The United States and its allies waged up to 120 air strikes on Syria on Friday in a 'one time shot' that the Pentagon said followed conclusive evidence that Syrian President Bashar al-Assad was responsible for a chemical weapons attack using at least chlorine gas.
U.S. Defense Secretary Jim Mattis and Marine General Joseph Dunford said three main chemical weapons facilities were targeted by both missiles from the sea and fired from aircraft, which triggered Syrian air defenses.
The Pentagon could not confirm how many missiles hit their targets.
Syrian state-run TV said three civilians have been wounded on the attack on a military base in Homs
It says the attack was aborted by derailing the incoming missile but adds nonetheless that three people were wounded.
It says another attack with 'a number of missiles' targeting a scientific research center destroyed a building and caused other material damage but no human losses. The network says the building in the research center included an educational center and labs.
Mattis and Dunford acknowledged the strike was designed to degrade Syria's chemical weapons capability without killing civilians or the many foreign fighters in Syria's multi-sided civil war, particularly those from Russia.
We specifically identified these targets to mitigate the risk of Russian forces being involved,' Dunford told reporters, adding the U.S. military advised Russia of airspace that would be used in the strike but did not 'pre-notify them.'
The Pentagon said one of the targets was a scientific research center located in the greater Damascus area, which it described as a Syrian center for the research, development, production and testing of chemical and biological weaponry.
The second target was a chemical weapons storage facility west of the city of Homs.
'We assess that this was the primary location of Syrian sarin and precursor production equipment,' Dunford said.
The third target, which was also near Homs, contained both a chemical weapons equipment storage facility and a command post.
The Syrian Observatory for Human Rights director Rami Abdulrahman said all the targeted locations were evacuated three days ago after the Russians told the government they had intelligence that bases including the research centers would be hit. He said there were so far no reports of civilian or military casualties.
According to CNN, at least one US Navy warship based in the Red Sea took part in the strikes. US B-1 bombers were also used.
Mattis acknowledged that the United States waged the attacks only with conclusive evidence that chlorine gas was used in the April 7 attack in Syria.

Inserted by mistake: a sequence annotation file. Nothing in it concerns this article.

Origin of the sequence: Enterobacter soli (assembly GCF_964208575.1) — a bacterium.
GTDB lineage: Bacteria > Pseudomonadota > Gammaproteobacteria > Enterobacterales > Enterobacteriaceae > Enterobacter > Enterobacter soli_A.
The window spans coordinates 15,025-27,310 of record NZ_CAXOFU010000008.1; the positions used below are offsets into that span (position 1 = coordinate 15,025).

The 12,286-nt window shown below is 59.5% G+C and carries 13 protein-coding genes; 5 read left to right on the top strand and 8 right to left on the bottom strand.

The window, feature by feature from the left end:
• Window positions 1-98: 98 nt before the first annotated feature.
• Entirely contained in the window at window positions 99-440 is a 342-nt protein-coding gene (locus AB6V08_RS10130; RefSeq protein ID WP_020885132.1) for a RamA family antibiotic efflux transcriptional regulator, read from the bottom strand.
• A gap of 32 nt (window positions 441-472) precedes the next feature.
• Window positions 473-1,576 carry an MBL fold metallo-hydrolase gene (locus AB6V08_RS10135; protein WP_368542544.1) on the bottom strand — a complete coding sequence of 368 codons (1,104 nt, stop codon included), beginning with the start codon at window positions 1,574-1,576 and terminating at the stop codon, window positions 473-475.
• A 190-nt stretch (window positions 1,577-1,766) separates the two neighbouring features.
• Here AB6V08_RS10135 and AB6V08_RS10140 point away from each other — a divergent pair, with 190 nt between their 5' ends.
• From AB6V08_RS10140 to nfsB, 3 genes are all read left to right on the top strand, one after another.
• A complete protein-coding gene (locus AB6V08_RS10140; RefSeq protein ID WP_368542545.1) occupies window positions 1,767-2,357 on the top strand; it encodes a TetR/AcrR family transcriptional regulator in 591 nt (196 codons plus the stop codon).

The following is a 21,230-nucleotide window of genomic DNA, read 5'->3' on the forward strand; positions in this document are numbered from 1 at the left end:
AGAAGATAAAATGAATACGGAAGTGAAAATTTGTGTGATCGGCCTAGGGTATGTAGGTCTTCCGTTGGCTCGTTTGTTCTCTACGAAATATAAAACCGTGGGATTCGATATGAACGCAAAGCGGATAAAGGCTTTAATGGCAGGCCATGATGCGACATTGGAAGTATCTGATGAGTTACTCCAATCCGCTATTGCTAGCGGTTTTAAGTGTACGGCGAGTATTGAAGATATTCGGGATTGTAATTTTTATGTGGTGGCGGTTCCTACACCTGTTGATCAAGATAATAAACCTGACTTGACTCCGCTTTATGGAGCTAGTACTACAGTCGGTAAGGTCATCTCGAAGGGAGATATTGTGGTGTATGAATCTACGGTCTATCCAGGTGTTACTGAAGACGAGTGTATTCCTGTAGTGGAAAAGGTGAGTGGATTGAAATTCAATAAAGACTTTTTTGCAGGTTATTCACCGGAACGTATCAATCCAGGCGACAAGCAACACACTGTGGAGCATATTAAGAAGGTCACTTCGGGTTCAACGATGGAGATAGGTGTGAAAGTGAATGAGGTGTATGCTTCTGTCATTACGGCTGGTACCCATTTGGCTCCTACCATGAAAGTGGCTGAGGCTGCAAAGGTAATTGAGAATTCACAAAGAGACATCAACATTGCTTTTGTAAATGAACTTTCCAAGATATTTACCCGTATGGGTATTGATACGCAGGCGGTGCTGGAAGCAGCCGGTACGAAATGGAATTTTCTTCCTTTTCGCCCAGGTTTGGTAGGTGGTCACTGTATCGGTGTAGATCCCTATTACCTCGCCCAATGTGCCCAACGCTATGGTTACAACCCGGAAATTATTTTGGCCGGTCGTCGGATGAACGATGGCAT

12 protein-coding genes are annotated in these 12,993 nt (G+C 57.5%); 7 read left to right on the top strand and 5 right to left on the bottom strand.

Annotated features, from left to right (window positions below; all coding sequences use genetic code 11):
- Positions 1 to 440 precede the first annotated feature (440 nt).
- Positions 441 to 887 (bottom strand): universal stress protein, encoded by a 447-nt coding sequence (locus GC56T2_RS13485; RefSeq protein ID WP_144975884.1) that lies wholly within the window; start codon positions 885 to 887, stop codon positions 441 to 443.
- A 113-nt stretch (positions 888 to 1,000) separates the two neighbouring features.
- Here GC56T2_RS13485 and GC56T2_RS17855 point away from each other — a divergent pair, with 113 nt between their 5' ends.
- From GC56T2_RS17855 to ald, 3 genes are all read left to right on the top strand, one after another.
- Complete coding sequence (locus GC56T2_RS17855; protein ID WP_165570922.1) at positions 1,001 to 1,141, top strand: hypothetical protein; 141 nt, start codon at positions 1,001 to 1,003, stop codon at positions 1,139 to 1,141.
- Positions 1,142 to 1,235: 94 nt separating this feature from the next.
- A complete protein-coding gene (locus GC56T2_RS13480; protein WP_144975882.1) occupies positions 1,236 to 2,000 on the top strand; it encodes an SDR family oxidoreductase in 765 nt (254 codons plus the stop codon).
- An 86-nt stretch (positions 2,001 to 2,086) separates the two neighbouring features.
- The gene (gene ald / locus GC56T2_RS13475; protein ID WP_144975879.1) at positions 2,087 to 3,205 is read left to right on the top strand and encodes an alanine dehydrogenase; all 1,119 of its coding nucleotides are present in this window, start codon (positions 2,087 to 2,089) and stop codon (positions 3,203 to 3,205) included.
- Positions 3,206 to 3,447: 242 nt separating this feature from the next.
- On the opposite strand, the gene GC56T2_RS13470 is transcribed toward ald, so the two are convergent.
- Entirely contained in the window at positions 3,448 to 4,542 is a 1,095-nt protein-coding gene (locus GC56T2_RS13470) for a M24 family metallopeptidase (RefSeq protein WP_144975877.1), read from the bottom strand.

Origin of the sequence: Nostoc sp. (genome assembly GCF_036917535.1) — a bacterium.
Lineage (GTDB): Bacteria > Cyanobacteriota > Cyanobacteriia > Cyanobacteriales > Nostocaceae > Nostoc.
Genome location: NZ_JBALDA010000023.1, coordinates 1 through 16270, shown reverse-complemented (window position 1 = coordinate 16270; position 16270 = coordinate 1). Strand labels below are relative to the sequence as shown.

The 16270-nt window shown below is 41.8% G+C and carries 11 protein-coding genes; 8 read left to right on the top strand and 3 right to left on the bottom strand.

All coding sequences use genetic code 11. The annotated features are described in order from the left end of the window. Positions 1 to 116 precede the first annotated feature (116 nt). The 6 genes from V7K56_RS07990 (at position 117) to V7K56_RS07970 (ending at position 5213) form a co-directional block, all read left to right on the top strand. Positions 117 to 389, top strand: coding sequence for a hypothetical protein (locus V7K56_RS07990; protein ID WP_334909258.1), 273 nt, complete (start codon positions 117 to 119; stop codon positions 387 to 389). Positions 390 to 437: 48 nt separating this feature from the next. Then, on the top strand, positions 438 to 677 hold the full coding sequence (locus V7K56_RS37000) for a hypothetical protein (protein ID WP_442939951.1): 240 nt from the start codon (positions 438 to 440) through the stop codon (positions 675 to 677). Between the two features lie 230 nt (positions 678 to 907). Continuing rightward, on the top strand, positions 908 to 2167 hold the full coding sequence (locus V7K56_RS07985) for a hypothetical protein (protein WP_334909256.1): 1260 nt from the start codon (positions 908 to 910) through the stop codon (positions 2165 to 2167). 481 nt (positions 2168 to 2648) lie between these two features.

Allegations of Assad's chlorine use are frequent in Syria's conflict, raising questions about whether Washington had lowered the threshold for military action in Syria by now deciding to strike after a chlorine gas attack.
Last year, the United States only waged strikes on Syria after determining that more deadly sarin gas was used and some U.S. media had reported that Washington was confident Assad had also used sarin on April 7.
Mattis, however, suggested the evidence of sarin was so far inconclusive.
'We are very confident that chlorine was used. We are not ruling out sarin right now,' Mattis said.
Mattis said the U.S. has no reports of suffering any losses during the initial airstrikes on Syria Friday.
Mattis said 'right now this is a one-time shot' but is not ruling out further attacks. President Donald Trump had said earlier that the campaign against the regime of Bashar Assad could be 'sustained.'
Syrian state TV claims Syrian air defenses shot down 13 missiles. It said the missiles had been shot down in the Kiswah area south of Damascus, the capital.
President Donald Trump said Friday evening in a national address that he ordered precision strikes in Syria in retaliation for Bashar al-Assad's 'evil and despicable' poison gas attack that killed up to 75 people last weekend.
Speaking from the Diplomatic Reception Room of the White House, the commander-in-chief of the United States said the strikes pummeled targets associated with Assad's chemical weapons capabilities.
'This massacre was a significant escalation in a pattern of chemical weapons used by the very terrible regime. The evil and despicable attack left mothers and fathers, infants and children thrashing in pain and gasping for air.' Trump said of the Syrian dictator's horrific April 7 attack on innocent civilians. 'These are not the actions of a man. They are crimes of a monster, instead.'
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